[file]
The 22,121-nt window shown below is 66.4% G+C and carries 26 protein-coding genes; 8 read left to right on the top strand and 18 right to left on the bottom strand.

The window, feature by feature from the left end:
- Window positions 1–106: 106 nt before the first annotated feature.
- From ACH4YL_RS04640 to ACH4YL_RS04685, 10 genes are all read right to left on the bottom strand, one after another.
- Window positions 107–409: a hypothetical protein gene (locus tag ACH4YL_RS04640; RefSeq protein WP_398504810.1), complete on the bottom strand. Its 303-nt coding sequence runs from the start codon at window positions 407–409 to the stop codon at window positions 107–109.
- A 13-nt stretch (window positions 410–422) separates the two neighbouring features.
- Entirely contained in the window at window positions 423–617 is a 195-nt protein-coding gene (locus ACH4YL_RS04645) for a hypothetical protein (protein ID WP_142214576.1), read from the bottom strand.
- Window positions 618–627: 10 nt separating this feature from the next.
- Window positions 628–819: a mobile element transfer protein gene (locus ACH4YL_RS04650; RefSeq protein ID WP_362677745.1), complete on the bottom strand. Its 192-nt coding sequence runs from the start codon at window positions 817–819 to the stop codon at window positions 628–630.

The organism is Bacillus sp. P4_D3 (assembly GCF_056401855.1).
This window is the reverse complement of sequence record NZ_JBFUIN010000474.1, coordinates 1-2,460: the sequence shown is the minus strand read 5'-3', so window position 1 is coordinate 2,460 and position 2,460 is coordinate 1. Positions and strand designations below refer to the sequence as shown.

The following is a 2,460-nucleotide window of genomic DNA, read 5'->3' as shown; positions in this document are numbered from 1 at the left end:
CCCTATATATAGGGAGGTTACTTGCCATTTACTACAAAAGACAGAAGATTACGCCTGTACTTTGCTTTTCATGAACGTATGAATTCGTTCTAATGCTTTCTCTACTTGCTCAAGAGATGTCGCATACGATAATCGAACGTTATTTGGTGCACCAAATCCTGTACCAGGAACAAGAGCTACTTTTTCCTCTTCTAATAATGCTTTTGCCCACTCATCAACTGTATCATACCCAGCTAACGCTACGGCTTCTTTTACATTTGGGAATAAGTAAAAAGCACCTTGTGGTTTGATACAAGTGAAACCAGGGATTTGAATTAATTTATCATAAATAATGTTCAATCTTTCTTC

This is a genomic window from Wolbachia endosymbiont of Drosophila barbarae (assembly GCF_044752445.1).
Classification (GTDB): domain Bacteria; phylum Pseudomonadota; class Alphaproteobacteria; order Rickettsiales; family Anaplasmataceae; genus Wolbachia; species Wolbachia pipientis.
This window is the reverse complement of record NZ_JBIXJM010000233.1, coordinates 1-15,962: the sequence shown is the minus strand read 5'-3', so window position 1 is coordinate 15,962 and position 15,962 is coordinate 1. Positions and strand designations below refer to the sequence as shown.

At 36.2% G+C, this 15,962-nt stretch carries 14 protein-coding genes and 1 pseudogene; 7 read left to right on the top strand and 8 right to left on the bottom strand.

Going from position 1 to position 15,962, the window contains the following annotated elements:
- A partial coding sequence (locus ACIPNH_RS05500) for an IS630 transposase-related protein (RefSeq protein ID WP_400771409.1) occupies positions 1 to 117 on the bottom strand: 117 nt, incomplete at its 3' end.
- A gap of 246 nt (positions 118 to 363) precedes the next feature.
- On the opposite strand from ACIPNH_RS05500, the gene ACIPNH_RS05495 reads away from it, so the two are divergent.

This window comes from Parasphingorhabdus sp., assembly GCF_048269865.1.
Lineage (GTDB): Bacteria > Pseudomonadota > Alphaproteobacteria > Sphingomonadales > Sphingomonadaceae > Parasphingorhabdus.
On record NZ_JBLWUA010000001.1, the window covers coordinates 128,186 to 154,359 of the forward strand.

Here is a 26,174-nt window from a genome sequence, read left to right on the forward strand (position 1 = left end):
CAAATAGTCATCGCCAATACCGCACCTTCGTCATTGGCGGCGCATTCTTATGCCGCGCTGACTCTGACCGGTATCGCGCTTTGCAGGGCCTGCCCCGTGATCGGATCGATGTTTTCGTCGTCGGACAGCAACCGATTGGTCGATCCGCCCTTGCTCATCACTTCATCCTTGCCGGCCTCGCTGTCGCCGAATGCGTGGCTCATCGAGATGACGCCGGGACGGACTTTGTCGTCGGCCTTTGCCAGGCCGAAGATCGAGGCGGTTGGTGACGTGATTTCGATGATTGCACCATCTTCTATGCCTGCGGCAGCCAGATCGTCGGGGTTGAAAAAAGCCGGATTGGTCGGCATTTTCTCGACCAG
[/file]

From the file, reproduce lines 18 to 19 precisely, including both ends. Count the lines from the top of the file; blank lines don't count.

Going from position 1 to position 15,962, the window contains the following annotated elements:
- A partial coding sequence (locus ACIPNH_RS05500) for an IS630 transposase-related protein (RefSeq protein ID WP_400771409.1) occupies positions 1 to 117 on the bottom strand: 117 nt, incomplete at its 3' end.